Photos by Jim Raycroft
Executive chef Jason McDonald now has equipment such as a wok burner and deep fryer to fulfill charter guests’ food cravings.
When I stepped onboard, the changes weren’t immediately obvious. Her interiors remained French-inspired throughout, and the murals of the Provenal countryside on the walls of the main saloon and dining room were still there. In fact, my tour of the yacht soon became a game of Spot the Differences. Armed with photos of the original launch, I quickly noticed that many of the bold, red accents had been removed. “I wanted to brighten up the room by removing the red and gold hues and introducing a more neutral and pastel palette so the murals could really be the star of the room,” explained Aileen Rodriguez, the interior designer.
To improve the saloon’s comfort, Rodriguez replaced the two original sofas with overstuffed U-shape seating. The space now offers a comfortable alternative to the skylounge for reading a book or watching movies on the pop-up television stored in a faux-antique chest.
Replacing the plates with coral and shells increased the relaxed and welcoming feel of the skylounge.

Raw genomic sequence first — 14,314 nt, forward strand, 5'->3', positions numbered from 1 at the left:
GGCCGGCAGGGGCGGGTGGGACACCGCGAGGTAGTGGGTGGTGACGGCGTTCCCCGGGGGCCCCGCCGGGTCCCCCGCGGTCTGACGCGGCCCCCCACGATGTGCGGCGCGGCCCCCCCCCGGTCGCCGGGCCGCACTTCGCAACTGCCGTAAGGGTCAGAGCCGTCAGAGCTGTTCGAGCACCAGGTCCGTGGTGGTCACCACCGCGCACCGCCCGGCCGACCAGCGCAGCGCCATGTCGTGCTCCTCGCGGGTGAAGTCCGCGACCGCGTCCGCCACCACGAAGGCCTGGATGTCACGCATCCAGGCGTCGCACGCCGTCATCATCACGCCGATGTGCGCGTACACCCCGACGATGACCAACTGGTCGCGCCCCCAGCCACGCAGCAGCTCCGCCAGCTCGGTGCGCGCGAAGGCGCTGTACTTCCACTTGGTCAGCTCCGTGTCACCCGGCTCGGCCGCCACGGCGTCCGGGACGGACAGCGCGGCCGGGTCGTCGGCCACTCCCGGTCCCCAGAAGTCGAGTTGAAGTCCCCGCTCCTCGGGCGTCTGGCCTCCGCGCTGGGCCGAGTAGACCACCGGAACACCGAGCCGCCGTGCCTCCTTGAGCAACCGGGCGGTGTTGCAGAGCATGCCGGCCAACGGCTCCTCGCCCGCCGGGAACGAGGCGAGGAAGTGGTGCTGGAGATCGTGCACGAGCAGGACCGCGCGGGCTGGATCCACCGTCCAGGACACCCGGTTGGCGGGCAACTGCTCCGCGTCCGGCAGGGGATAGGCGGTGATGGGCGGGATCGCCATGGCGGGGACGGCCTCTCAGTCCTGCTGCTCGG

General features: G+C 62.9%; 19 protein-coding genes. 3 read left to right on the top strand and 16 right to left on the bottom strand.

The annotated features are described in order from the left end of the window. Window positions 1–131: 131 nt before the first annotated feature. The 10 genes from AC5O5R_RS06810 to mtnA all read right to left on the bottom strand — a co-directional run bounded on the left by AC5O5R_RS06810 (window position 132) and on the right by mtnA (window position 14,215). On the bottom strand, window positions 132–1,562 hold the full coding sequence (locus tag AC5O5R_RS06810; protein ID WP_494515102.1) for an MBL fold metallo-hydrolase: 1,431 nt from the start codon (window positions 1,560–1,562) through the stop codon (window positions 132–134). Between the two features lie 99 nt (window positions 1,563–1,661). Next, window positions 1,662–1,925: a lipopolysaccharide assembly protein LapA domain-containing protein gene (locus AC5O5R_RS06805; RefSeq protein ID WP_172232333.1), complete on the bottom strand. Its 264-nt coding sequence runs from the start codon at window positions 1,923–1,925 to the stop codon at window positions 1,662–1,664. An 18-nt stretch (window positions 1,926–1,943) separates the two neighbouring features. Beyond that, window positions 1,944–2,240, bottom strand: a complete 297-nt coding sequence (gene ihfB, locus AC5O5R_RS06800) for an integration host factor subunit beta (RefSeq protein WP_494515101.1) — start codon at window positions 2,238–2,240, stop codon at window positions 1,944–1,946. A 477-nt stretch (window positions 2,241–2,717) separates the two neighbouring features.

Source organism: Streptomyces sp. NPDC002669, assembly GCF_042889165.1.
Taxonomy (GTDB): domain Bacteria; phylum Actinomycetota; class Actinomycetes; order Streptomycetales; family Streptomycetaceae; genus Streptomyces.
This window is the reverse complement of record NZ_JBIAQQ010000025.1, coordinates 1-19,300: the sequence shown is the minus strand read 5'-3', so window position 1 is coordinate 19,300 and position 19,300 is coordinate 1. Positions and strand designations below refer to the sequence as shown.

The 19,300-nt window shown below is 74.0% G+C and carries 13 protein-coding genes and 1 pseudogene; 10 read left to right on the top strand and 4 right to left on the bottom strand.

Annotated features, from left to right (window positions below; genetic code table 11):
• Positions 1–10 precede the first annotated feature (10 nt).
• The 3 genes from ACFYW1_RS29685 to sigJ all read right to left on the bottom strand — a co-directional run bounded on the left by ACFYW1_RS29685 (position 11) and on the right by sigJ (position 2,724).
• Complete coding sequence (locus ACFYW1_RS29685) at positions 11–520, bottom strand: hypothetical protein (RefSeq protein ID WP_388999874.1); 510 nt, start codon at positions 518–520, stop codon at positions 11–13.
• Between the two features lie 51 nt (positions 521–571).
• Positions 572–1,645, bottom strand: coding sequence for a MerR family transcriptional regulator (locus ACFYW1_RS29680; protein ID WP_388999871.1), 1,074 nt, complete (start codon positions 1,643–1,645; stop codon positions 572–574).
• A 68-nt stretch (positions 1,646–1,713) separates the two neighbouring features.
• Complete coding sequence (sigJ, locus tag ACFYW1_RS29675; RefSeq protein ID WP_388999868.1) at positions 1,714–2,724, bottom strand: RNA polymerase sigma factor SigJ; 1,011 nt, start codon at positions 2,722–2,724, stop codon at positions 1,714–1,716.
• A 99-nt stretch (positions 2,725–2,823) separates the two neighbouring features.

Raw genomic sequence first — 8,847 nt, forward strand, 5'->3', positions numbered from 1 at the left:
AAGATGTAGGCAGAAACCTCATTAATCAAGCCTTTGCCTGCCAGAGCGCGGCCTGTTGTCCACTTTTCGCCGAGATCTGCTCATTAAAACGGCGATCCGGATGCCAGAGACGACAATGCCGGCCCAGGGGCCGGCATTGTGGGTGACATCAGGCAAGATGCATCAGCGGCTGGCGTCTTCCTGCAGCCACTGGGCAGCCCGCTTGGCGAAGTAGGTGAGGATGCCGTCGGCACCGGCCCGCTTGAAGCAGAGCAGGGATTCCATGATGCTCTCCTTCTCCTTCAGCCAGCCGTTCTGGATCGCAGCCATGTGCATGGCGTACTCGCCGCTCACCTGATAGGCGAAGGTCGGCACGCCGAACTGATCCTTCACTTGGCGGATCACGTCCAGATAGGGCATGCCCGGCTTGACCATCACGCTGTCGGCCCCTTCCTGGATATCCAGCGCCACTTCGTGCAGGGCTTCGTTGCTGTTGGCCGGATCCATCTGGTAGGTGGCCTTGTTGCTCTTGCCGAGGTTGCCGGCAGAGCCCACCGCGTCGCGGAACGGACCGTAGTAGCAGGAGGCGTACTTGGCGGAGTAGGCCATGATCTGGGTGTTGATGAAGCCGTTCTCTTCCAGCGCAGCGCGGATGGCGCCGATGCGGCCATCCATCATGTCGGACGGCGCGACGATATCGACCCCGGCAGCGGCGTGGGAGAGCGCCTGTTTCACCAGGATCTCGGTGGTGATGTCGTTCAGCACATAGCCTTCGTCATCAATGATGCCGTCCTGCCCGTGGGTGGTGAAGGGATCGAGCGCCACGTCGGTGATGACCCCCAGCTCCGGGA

This theme of updating without changing the French motif continued throughout the yacht. Each of the four guest cabins, which are forward of the saloon on the main deck, was refreshed with modern fabrics. Rain showers were introduced into three of the four guest heads, but the stateroom named La Poisson Rouge had the most dramatic changes. It went from being a twin cabin to a “convertible” king—it can be arranged as a king or two twins—and Rodriguez replaced the pink accents with a more modern and masculine coral red. “I wanted to modernize this room a bit more but still keep the same charm and unique details that Polar Star has to offer. I used a very subtle modern coral pattern paper-backed fabric on the walls so that it would fit into the rest of the yacht’s design,” she explained.
One level up on the owners’ deck, the skylounge retained its welcoming beach-house feel; the colors were still blue and white, the owners’ favorite hues, according to Rodriguez.
On the lower crew decks, changes were made, mainly to improve both the crew and guests’ time aboard. Crew cabins were given new linens and mattresses, and the mess furniture was reupholstered. But more important for the guests, the galley was gutted. Executive chef Jason McDonald and sous-chef Brenda Pommels now have a new array of the latest appliances from the German company MKN on which to prepare any meal a charter guest could desire.
This article originally appeared in the July 2011 issue of Power & Motoryacht magazine.